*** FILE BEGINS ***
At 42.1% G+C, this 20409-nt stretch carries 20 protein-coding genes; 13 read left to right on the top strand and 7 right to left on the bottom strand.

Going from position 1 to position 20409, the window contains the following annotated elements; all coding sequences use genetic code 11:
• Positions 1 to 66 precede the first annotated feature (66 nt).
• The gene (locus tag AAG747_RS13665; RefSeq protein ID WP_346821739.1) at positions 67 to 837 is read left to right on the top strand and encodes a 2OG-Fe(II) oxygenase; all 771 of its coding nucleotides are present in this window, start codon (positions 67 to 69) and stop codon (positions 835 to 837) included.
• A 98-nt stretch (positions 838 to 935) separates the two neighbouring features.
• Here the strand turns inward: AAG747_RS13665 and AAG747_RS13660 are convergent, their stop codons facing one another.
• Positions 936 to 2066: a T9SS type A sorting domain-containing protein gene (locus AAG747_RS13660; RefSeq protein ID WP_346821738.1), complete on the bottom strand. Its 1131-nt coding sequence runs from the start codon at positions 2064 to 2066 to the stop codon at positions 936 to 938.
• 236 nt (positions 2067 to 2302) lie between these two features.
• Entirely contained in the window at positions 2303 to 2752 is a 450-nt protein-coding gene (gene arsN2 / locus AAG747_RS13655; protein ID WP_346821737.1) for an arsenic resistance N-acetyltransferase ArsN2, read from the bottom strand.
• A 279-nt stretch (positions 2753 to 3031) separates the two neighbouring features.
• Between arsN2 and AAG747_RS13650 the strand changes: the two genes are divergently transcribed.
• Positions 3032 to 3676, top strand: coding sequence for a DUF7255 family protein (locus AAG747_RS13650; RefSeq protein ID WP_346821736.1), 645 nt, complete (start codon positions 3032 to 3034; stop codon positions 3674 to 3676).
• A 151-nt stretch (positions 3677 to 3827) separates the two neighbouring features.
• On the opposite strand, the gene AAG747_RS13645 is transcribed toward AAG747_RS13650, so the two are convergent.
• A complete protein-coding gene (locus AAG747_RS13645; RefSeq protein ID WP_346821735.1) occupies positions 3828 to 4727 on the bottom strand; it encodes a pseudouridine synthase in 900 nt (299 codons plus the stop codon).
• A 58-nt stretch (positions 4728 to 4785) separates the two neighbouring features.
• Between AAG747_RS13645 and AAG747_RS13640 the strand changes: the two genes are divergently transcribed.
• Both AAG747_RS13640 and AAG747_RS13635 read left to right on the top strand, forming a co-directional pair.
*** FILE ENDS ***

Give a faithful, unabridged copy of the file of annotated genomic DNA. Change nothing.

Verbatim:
At 42.1% G+C, this 20409-nt stretch carries 20 protein-coding genes; 13 read left to right on the top strand and 7 right to left on the bottom strand.

Going from position 1 to position 20409, the window contains the following annotated elements; all coding sequences use genetic code 11:
• Positions 1 to 66 precede the first annotated feature (66 nt).
• The gene (locus tag AAG747_RS13665; RefSeq protein ID WP_346821739.1) at positions 67 to 837 is read left to right on the top strand and encodes a 2OG-Fe(II) oxygenase; all 771 of its coding nucleotides are present in this window, start codon (positions 67 to 69) and stop codon (positions 835 to 837) included.
• A 98-nt stretch (positions 838 to 935) separates the two neighbouring features.
• Here the strand turns inward: AAG747_RS13665 and AAG747_RS13660 are convergent, their stop codons facing one another.
• Positions 936 to 2066: a T9SS type A sorting domain-containing protein gene (locus AAG747_RS13660; RefSeq protein ID WP_346821738.1), complete on the bottom strand. Its 1131-nt coding sequence runs from the start codon at positions 2064 to 2066 to the stop codon at positions 936 to 938.
• 236 nt (positions 2067 to 2302) lie between these two features.
• Entirely contained in the window at positions 2303 to 2752 is a 450-nt protein-coding gene (gene arsN2 / locus AAG747_RS13655; protein ID WP_346821737.1) for an arsenic resistance N-acetyltransferase ArsN2, read from the bottom strand.
• A 279-nt stretch (positions 2753 to 3031) separates the two neighbouring features.
• Between arsN2 and AAG747_RS13650 the strand changes: the two genes are divergently transcribed.
• Positions 3032 to 3676, top strand: coding sequence for a DUF7255 family protein (locus AAG747_RS13650; RefSeq protein ID WP_346821736.1), 645 nt, complete (start codon positions 3032 to 3034; stop codon positions 3674 to 3676).
• A 151-nt stretch (positions 3677 to 3827) separates the two neighbouring features.
• On the opposite strand, the gene AAG747_RS13645 is transcribed toward AAG747_RS13650, so the two are convergent.
• A complete protein-coding gene (locus AAG747_RS13645; RefSeq protein ID WP_346821735.1) occupies positions 3828 to 4727 on the bottom strand; it encodes a pseudouridine synthase in 900 nt (299 codons plus the stop codon).
• A 58-nt stretch (positions 4728 to 4785) separates the two neighbouring features.
• Between AAG747_RS13645 and AAG747_RS13640 the strand changes: the two genes are divergently transcribed.
• Both AAG747_RS13640 and AAG747_RS13635 read left to right on the top strand, forming a co-directional pair.